Nigeria’s regulatory environment hostile to mobile money – Safaricom CEO
Euromoney Limited, Registered in England & Wales, Company number 15236090
4 Bouverie Street, London, EC4Y 8AX
Copyright © Euromoney Limited 2024
Accessibility | Terms of Use | Privacy Policy | Modern Slavery Statement

Nigeria’s regulatory environment hostile to mobile money – Safaricom CEO

Nigeria seems to be ripe for mobile money, but the concept has yet to take off compared with Kenya, in part because of bank lobbying. Bob Collymore, Safaricom’s CEO, tells Euromoney why Nigeria is lagging behind.

Adoption of mobile money in Nigeria has been, to say the least, underwhelming, despite a large, rural population and ambitions for the country to lead Africa’s technological evolution.

While Nigeria might have the correct demographic environment for mobile money, it does not have a supportive regulatory environment, says Bob Collymore, CEO of Safaricom, the leading integrated communications company in Kenya.

“There used to be a time when we would have delegates from two or three countries at a time coming to visit our operations in Kenya each week to see what they could learn and adapt to their own countries, but they would all go back and not employ any of the changes we spoke about,” says Collymore.

“The Nigerian ambassador in Nairobi is often on my case about how we can get something like M-Pesa [Kenya’s mobile payment system] to take off there. I say to him, ambassador, please don’t waste my time, because your regulator doesn’t want this to happen. If your regulator doesn’t want this to happen then it won’t. It’s a similar story in Uganda.”

Bob Collymore, CEO of Safaricom

In 2011, the Central Bank of Nigeria (CBN) committed to develop and pursue a strategy of financial inclusion to reduce the percentage of adult Nigerians excluded from financial services from 46.3% at the time to 20% by 2020. However, despite the declaration, a survey conducted in August 2013 by NOI, an opinion research company in Nigeria, showed that 59% of the population are still unaware of mobile money services and only 13% of those that are aware of mobile money have adopted it.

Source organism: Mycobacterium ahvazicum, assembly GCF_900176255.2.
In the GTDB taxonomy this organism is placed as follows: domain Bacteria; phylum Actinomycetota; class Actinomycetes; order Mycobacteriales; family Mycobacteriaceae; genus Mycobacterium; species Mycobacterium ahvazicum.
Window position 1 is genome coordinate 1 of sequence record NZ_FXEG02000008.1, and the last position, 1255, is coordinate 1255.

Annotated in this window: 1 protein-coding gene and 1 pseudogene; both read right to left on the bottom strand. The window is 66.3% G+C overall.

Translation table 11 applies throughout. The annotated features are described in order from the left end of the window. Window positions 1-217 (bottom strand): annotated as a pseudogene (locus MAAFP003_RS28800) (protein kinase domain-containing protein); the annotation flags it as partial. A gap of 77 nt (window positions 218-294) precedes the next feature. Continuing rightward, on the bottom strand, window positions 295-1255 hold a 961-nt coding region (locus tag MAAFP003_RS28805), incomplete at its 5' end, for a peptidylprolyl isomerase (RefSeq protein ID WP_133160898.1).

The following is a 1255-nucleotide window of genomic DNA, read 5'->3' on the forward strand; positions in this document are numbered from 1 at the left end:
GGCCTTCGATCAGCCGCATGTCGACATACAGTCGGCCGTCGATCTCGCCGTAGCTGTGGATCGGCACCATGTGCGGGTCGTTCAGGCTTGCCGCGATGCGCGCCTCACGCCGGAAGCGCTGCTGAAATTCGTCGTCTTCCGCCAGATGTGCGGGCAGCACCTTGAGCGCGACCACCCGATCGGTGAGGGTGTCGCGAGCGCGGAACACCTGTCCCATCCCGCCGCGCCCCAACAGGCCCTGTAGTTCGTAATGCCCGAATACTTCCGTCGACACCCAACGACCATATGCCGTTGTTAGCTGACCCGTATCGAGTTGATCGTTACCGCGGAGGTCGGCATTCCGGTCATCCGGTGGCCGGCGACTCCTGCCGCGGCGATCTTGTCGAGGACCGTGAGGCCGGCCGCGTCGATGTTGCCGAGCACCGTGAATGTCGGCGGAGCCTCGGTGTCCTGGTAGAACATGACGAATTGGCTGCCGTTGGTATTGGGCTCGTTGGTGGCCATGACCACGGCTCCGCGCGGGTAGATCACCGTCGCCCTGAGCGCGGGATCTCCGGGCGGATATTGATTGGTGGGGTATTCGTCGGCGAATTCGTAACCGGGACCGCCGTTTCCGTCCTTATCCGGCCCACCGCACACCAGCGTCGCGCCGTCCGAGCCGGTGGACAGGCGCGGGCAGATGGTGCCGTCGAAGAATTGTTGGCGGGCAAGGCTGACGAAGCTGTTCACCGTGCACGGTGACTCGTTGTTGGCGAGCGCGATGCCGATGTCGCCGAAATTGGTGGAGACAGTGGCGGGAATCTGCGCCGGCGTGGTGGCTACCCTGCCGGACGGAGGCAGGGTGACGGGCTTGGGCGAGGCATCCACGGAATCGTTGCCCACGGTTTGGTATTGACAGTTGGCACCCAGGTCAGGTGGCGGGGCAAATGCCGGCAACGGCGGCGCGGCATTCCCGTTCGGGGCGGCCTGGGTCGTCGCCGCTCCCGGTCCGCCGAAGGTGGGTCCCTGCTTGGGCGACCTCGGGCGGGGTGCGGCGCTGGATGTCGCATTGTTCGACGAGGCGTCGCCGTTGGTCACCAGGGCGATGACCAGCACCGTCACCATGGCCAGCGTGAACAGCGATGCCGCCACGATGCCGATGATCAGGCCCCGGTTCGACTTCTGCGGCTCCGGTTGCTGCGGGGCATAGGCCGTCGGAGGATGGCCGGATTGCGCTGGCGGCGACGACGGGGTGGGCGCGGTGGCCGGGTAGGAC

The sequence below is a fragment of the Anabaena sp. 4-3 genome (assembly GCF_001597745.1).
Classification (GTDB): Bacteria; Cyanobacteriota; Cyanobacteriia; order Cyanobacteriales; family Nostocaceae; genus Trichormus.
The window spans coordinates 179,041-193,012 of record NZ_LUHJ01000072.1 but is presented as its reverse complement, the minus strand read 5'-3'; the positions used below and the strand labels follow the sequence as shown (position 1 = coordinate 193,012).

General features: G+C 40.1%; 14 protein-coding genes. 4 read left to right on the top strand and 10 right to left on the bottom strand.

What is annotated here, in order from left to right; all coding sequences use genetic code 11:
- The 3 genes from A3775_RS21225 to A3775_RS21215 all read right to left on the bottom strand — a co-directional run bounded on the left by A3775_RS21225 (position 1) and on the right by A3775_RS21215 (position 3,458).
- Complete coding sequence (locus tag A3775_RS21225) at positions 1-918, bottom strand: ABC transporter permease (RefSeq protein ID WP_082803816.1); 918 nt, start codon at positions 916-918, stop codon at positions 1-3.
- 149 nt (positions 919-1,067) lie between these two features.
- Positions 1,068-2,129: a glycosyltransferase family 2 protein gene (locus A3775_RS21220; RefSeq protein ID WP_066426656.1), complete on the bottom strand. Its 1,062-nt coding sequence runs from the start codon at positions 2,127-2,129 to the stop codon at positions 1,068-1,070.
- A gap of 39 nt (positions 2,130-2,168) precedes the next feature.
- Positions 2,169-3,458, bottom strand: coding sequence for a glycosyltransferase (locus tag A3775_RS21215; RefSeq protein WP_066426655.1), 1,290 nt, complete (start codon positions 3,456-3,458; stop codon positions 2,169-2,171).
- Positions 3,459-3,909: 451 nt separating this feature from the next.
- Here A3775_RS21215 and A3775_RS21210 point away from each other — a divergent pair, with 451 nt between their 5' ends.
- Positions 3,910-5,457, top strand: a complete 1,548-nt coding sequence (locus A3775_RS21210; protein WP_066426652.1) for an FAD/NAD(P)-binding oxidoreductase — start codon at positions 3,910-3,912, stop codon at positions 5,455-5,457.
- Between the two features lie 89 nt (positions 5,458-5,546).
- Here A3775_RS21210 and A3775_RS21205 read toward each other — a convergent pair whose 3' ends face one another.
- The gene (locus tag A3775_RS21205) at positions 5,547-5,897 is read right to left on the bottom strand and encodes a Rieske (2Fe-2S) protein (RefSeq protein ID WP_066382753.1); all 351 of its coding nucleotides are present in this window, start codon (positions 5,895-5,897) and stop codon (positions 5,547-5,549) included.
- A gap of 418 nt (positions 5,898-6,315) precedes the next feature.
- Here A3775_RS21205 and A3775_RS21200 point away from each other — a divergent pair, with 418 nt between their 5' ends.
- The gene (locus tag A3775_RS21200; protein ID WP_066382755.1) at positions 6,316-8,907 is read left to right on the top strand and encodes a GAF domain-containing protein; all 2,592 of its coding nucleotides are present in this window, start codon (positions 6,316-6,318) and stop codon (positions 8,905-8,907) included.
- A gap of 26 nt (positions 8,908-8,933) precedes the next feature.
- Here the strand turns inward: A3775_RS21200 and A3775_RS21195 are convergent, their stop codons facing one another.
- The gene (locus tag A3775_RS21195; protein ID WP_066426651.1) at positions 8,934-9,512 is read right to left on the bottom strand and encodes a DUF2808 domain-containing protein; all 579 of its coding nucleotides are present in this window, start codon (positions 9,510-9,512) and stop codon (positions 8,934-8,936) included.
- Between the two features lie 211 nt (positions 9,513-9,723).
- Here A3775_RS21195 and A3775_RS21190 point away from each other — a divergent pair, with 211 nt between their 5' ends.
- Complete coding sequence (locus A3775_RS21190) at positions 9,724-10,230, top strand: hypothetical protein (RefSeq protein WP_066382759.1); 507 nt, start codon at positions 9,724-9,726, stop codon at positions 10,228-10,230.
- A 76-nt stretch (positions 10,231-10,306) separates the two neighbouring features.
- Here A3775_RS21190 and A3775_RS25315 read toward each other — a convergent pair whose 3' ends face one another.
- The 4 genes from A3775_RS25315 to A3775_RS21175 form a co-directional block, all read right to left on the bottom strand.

Moreover, it found that 93% of those with mobile-money accounts operate them in connection with their bank accounts, implying that the unbanked population in Nigeria – the target audience for mobile banking – were not using the services.

In reality, the CBN has been reluctant to hand over mobile-money licences to mobile network operators in Nigeria, despite the fact research by the GSM Association – the association of mobile operators – has found mobile phone operators are the most capable institutions to launch and scale mobile-money services and to lead the partnership with banks.

“Banking lobbies are strong in most African countries and they don’t want M-Pesa because they believe that they will lose out,” says Collymore.

“The regulatory environment in Kenya was such that the government wanted to deepen financial inclusion in the country, so M-Pesa was supported by the government because we had found a product that could help achieve this goal. Elsewhere this is often not the case, and the regulatory environment and banking lobbies have been hostile.”

And since Lamido Sanusi, Nigeria’s reformist central bank governor, was ousted on February 20, mobile money in Nigeria has been put firmly on the backburner. Indeed, it was under Sanusi’s leadership that mobile money in Nigeria became a priority of the central bank towards achieving its goal of finical inclusion in the country.

Aitec Africa, a company that focuses on ICT publishing and event management on the continent, even postponed its March conference on banking and mobile money in Lagos until July because of Sanusi’s dismissal.